The artist loved to experiment with different angles of his new garden, sometimes capturing his Japanese bridge, and on other occasions he would focus on a much smaller area, such as the painting found here. His lily pond would look differently across the year, as the flowers grew, blossomed, and then died away. They would also slowly float around the pond, creating new looks on an hourly basis. Light would also enter the garden from a variety of angles, due to the imposing trees that would block light out from certain positions. The lily flowers themselves would sometimes be entirely pink, as in this example, but other times would look lighter or darker. Monet would work expressively too, planning paintings to a certain degree, but also allowing room for drawing on his own emotions as he worked directly on the canvas.
Monet went through phases of work within his garden, often producing series of similar works, with just a few amendments between each one. At this point he was working on close ups of his lilies, attempting to translate their beauty onto the canvas. Colour was key here, and in this case he chooses pink tones for these stunning flowers, which works well against the darker purple tones that dominate most of this artwork. The greens then provide something of a middle ground. We see around 15 lily pods in this example, and with them slowly moving around over time, it is as if he has frozen his garden in time, just for a brief movement. He may well have taken a quick drawing in order to capture their positions, or perhaps even worked entirely from his own mind, which would have been possible considering the amount of time that he spent in his garden observing its different features.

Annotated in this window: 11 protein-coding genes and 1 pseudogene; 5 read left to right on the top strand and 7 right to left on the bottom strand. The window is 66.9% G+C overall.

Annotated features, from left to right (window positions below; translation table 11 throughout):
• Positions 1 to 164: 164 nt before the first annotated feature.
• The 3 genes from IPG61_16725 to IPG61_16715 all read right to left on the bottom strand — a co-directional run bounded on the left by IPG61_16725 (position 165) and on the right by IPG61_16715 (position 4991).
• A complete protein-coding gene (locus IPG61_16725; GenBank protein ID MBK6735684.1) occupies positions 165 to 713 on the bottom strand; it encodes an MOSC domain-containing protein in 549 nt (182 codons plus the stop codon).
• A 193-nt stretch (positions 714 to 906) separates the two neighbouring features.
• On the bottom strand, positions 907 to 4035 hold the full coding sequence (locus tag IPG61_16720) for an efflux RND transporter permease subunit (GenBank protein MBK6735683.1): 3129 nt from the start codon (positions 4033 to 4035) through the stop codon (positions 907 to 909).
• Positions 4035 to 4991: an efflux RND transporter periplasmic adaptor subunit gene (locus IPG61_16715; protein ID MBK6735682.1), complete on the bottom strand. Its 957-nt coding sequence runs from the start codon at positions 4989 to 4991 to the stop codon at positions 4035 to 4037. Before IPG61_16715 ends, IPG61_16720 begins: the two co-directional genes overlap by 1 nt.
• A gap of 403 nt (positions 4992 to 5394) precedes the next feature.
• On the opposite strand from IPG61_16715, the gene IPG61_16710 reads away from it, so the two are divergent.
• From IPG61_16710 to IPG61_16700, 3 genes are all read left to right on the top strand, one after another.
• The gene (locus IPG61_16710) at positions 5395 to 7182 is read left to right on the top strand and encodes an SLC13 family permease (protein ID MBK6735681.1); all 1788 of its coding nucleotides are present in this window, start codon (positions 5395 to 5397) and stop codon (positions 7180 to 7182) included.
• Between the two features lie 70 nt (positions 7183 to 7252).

This piece is dated at around 1897-1899 and this was an important period for Monet, when his garden has fully established itself and he was now able to work within an environment that felt completely natural, disguising how he had painstakingly designed each and every item within it himself. He therefore used this period to work extensively and produce many series of paintings from different viewpoints around the garden. He also developed the idea of what it was to be considered an Impressionist artist, taking his ideas in new directions and constantly experimenting with light and colour. In all, he would call upon a stunning palette of pinks, purples, blues, greens and whites as his most frequently chosen tones for these projects.